Verizon Wireless would seem to be a big winner after its expected announcement Tuesday that it will start selling the iPhone and break Apple Inc.’s monogamous relationship with AT&T Inc. in the U.S.
But for several reasons, the iPhone’s arrival to Verizon would be poorly timed, and Verizon’s gains won’t be as clear-cut.
There’s no doubt a Verizon iPhone would attract millions of buyers, and it would give the country’s largest wireless carrier a chance to catch up with AT&T in attracting high-paying smart-phone customers.
Since the iPhone’s debut in 2007, AT&T has been its exclusive distributor in the U.S. Many people held back because they already had service with a carrier they liked or were apprehensive about congestion on AT&T’s network, particularly in New York and San Francisco.
Rumors about a Verizon iPhone have swirled for years and have risen in recent months. The Wall Street Journal has reported that an event Verizon is holding today is to announce a deal with Apple to start selling iPhones at the end of the month.
Verizon, Apple and AT&T wouldn’t confirm that.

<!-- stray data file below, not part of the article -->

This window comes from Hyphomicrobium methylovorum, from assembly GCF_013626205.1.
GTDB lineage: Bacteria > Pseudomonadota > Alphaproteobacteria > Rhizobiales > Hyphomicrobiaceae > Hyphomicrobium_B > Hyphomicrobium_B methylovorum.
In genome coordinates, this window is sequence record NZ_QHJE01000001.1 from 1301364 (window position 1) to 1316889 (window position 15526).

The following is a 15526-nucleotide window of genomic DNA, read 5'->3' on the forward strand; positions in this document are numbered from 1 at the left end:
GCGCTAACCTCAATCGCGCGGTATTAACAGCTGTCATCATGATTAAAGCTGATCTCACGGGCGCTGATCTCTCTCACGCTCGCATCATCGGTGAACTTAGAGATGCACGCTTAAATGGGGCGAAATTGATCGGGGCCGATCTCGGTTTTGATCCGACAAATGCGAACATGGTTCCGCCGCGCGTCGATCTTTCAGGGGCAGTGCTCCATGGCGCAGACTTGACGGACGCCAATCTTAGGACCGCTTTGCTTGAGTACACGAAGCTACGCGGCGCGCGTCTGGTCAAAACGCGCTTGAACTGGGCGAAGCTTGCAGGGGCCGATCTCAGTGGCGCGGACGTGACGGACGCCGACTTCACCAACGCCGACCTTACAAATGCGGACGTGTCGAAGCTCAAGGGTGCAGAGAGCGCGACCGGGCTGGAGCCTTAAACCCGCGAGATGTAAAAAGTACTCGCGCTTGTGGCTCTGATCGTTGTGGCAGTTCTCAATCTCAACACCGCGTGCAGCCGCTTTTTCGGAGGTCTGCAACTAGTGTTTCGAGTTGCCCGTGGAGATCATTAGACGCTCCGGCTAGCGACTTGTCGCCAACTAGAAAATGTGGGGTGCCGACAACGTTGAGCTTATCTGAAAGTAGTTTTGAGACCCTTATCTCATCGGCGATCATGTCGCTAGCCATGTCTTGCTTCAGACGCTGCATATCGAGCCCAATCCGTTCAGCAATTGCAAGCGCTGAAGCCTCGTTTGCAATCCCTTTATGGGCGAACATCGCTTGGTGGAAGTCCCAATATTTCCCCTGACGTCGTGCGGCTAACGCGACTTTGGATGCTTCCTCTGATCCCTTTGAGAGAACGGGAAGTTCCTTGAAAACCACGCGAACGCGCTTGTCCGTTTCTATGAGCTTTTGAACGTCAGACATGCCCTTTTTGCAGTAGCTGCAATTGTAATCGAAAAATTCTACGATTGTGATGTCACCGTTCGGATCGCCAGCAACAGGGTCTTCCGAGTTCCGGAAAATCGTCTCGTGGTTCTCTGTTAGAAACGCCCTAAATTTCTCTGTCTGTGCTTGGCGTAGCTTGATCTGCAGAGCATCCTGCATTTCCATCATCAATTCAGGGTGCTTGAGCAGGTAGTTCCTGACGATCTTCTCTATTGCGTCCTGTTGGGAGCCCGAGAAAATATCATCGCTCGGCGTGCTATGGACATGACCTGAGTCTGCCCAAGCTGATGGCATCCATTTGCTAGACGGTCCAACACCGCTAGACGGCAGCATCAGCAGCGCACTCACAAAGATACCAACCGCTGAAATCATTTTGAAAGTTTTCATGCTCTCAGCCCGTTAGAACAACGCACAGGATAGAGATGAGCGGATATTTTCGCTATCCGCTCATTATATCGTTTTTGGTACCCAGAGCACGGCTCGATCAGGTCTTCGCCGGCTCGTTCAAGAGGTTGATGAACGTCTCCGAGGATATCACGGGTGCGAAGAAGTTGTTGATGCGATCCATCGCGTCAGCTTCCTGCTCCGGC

Analysts estimate Verizon iPhone sales this year would range from 5 million to 13 million, some coming from what AT&T would have sold. The iPhone is big business for AT&T: The carrier activated 11.1 million iPhones in the first nine months of 2010.
Many analysts say Verizon could sell more iPhones in the U.S. than AT&T this year, given pent-up demand from customers not wanting to switch to AT&T.
Yet several factors may give prospective Verizon iPhone buyers pause.
The first Verizon iPhone would likely only work on the older, “3G” network. That network has wide coverage, excellent reliability and less congestion than AT&T’s, but data speeds are slower than new “4G” networks both AT&T and Verizon are building.
Also, Apple has been launching a new iPhone model every summer, and presumably an iPhone 5 is coming. But Verizon may have to wait until next January to get it, giving AT&T a head start. That’s because Verizon may be on the same one-year upgrade cycle that AT&T has been on.
Most importantly, cell phone companies do their best to tie subscribers up with contracts. AT&T executives last year stressed to investors that most of their iPhone users are on family and employer plans — more difficult for an individual to switch from.